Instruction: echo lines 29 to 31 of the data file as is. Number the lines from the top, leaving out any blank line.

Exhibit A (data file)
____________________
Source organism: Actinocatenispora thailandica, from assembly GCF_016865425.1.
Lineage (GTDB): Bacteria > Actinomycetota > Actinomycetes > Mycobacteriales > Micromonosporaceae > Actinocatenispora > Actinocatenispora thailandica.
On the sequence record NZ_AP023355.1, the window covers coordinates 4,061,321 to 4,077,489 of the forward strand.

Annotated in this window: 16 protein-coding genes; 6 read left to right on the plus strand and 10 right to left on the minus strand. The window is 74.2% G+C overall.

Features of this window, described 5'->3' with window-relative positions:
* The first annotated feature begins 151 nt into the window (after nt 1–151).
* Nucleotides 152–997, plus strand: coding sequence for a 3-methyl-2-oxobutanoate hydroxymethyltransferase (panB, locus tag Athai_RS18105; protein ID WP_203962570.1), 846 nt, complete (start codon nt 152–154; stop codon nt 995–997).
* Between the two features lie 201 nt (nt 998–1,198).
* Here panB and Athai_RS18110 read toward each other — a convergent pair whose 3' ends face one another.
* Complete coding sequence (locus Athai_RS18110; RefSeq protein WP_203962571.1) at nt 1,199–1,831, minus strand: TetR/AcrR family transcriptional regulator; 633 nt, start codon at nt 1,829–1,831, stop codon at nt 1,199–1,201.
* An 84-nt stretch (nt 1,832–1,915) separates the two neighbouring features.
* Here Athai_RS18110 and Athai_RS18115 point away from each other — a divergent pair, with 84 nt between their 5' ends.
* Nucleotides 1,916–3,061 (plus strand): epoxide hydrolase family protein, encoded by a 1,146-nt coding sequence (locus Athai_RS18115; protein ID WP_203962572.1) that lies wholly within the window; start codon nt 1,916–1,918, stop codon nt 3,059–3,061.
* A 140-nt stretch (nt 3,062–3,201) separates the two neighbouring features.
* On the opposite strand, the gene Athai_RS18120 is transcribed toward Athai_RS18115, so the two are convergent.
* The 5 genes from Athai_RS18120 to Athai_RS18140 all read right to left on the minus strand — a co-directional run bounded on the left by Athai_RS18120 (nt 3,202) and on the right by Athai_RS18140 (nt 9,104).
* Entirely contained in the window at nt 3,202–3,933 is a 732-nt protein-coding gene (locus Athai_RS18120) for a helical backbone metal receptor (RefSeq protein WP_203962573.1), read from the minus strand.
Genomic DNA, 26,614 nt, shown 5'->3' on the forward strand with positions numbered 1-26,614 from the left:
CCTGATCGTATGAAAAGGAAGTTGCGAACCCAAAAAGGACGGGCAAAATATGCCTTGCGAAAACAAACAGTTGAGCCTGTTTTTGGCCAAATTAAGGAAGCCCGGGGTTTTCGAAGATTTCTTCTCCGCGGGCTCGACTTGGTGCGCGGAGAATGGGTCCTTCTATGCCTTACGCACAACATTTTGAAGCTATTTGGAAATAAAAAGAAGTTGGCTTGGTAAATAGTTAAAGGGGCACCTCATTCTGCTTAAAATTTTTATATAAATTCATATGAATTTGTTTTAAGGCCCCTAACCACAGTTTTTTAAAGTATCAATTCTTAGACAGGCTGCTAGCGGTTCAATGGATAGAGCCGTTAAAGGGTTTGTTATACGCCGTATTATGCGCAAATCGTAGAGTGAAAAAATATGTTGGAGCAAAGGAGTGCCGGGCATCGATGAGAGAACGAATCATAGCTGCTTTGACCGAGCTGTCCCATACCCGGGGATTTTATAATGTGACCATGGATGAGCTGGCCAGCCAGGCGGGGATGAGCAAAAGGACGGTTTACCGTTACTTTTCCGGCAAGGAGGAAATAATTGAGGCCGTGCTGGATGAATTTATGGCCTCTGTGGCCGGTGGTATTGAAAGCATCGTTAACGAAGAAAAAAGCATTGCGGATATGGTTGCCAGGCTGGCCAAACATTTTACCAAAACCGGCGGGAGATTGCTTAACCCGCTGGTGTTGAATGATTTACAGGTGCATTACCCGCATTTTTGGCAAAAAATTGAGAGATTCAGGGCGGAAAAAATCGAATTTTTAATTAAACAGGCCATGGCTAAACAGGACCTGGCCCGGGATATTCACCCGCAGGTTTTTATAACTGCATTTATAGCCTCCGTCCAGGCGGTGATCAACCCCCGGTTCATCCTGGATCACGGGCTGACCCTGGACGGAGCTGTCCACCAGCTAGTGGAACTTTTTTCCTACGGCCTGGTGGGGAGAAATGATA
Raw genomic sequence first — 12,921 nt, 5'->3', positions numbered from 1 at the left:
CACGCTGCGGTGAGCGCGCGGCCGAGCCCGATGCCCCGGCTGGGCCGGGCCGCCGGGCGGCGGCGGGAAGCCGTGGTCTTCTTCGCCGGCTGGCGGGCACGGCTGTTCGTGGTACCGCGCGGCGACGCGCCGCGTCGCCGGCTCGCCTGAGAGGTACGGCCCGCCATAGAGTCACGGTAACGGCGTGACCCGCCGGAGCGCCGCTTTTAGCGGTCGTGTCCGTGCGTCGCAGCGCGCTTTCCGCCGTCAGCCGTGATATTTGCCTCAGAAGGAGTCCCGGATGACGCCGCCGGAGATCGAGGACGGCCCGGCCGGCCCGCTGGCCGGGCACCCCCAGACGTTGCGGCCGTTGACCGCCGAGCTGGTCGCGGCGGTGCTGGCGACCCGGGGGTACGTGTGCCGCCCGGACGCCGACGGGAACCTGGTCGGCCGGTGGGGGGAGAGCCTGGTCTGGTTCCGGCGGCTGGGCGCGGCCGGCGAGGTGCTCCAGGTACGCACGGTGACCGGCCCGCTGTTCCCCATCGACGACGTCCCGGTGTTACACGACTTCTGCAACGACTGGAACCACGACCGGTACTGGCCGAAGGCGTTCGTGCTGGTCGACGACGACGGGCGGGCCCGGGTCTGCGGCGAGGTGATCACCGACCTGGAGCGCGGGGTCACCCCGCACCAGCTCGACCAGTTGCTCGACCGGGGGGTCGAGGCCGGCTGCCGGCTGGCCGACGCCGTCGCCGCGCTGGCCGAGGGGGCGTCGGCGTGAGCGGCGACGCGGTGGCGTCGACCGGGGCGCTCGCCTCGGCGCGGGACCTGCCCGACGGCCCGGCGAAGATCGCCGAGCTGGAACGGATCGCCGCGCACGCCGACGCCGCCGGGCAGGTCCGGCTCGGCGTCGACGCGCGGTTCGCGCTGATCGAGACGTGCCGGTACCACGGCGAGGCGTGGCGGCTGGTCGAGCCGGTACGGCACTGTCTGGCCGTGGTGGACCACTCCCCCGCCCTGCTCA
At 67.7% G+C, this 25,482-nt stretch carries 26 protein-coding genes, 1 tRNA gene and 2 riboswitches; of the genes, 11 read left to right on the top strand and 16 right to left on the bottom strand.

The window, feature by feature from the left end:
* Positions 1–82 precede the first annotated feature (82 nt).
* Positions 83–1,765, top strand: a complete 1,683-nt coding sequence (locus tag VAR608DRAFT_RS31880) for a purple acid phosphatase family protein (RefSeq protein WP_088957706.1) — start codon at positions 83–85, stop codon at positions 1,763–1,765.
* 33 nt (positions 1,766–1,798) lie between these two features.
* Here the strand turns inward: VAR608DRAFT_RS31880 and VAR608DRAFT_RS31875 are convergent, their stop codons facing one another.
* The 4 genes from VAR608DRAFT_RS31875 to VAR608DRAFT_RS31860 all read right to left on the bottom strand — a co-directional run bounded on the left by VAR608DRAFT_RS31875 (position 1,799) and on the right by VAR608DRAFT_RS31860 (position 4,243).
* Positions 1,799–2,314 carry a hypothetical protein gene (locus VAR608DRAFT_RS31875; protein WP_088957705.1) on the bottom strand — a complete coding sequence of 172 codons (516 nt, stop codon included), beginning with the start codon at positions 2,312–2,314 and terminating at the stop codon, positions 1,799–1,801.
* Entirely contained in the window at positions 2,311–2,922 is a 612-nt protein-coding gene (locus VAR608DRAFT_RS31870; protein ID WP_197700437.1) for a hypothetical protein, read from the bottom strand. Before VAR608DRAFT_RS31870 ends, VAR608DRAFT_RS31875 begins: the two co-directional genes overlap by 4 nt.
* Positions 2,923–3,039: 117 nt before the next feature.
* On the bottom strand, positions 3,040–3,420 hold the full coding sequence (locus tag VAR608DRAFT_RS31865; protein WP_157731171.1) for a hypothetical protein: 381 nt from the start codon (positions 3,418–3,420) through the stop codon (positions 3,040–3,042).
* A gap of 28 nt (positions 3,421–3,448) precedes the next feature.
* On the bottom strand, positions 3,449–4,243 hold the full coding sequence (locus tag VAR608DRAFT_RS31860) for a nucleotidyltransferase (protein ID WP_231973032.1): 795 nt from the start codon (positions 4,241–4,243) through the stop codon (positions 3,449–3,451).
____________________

* Positions 1,799–2,314 carry a hypothetical protein gene (locus VAR608DRAFT_RS31875; protein WP_088957705.1) on the bottom strand — a complete coding sequence of 172 codons (516 nt, stop codon included), beginning with the start codon at positions 2,312–2,314 and terminating at the stop codon, positions 1,799–1,801.
* Entirely contained in the window at positions 2,311–2,922 is a 612-nt protein-coding gene (locus VAR608DRAFT_RS31870; protein ID WP_197700437.1) for a hypothetical protein, read from the bottom strand. Before VAR608DRAFT_RS31870 ends, VAR608DRAFT_RS31875 begins: the two co-directional genes overlap by 4 nt.
* Positions 2,923–3,039: 117 nt before the next feature.